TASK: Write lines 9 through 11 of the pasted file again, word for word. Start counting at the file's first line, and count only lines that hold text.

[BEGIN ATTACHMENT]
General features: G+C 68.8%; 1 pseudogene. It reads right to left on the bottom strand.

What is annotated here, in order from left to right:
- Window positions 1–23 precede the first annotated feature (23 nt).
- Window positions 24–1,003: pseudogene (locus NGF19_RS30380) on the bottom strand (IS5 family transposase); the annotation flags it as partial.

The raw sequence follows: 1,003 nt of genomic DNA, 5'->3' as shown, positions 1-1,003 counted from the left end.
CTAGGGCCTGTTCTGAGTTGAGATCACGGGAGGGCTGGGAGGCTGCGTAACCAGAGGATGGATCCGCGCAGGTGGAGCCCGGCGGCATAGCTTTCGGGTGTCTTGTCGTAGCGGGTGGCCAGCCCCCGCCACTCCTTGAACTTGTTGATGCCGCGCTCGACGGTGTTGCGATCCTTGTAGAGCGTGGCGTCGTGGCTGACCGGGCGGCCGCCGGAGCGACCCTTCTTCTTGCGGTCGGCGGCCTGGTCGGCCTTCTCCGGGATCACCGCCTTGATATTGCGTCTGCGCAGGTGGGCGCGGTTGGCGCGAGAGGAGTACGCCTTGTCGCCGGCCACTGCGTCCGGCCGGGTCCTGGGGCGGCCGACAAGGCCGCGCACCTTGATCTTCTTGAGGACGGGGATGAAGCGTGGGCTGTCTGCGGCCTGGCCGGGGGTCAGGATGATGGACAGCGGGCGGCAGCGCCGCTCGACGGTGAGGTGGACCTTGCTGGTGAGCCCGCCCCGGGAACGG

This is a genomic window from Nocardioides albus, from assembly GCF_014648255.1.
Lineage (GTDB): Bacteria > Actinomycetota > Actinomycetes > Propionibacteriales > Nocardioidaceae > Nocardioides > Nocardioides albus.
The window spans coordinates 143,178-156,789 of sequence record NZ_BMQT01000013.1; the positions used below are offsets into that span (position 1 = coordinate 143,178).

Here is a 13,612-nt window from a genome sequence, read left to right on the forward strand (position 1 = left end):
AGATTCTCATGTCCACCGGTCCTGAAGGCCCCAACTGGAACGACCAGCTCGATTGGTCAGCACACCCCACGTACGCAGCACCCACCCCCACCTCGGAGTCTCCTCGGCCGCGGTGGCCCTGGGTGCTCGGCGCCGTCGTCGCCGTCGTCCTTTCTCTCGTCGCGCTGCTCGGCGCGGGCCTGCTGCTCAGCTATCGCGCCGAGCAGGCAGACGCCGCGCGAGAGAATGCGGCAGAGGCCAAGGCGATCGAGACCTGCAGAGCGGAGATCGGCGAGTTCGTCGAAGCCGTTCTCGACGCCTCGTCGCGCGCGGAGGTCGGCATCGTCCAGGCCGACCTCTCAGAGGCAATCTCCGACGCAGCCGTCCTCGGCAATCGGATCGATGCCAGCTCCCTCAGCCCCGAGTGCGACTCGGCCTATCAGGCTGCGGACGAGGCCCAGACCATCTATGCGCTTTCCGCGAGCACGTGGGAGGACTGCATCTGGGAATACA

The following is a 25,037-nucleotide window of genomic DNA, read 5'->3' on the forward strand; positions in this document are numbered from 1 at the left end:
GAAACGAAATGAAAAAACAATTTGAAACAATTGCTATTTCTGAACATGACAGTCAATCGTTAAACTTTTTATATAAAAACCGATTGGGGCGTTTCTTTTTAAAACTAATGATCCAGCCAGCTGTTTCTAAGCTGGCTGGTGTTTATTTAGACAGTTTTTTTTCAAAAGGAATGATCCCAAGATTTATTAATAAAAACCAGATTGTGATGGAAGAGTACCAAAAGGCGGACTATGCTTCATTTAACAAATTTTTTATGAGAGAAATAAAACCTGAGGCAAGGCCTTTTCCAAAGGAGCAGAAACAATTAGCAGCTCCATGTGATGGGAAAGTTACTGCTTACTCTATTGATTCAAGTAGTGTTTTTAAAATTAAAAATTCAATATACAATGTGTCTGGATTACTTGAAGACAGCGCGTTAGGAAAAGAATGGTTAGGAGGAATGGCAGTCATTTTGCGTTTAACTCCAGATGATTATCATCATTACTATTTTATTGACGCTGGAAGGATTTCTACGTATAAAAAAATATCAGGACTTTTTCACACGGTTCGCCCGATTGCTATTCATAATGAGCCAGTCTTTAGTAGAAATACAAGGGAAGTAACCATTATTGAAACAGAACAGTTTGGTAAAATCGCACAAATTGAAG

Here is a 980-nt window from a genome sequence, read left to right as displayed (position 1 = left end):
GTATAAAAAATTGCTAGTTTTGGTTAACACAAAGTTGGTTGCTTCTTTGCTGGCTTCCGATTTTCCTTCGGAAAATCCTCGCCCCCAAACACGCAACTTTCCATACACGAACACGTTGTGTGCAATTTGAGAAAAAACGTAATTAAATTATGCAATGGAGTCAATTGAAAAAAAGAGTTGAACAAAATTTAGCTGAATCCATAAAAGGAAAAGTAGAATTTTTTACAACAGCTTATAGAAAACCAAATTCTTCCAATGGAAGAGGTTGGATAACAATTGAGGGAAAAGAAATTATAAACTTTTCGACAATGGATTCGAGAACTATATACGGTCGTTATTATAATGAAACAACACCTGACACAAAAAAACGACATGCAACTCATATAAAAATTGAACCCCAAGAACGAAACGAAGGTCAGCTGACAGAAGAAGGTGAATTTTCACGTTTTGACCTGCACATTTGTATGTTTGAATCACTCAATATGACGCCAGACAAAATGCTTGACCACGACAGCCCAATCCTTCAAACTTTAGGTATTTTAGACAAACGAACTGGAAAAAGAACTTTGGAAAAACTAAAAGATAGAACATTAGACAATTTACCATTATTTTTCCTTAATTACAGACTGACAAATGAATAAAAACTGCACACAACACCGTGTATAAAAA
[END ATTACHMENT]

The window spans coordinates 143,178-156,789 of sequence record NZ_BMQT01000013.1; the positions used below are offsets into that span (position 1 = coordinate 143,178).

Here is a 13,612-nt window from a genome sequence, read left to right on the forward strand (position 1 = left end):
AGATTCTCATGTCCACCGGTCCTGAAGGCCCCAACTGGAACGACCAGCTCGATTGGTCAGCACACCCCACGTACGCAGCACCCACCCCCACCTCGGAGTCTCCTCGGCCGCGGTGGCCCTGGGTGCTCGGCGCCGTCGTCGCCGTCGTCCTTTCTCTCGTCGCGCTGCTCGGCGCGGGCCTGCTGCTCAGCTATCGCGCCGAGCAGGCAGACGCCGCGCGAGAGAATGCGGCAGAGGCCAAGGCGATCGAGACCTGCAGAGCGGAGATCGGCGAGTTCGTCGAAGCCGTTCTCGACGCCTCGTCGCGCGCGGAGGTCGGCATCGTCCAGGCCGACCTCTCAGAGGCAATCTCCGACGCAGCCGTCCTCGGCAATCGGATCGATGCCAGCTCCCTCAGCCCCGAGTGCGACTCGGCCTATCAGGCTGCGGACGAGGCCCAGACCATCTATGCGCTTTCCGCGAGCACGTGGGAGGACTGCATCTGGGAATACA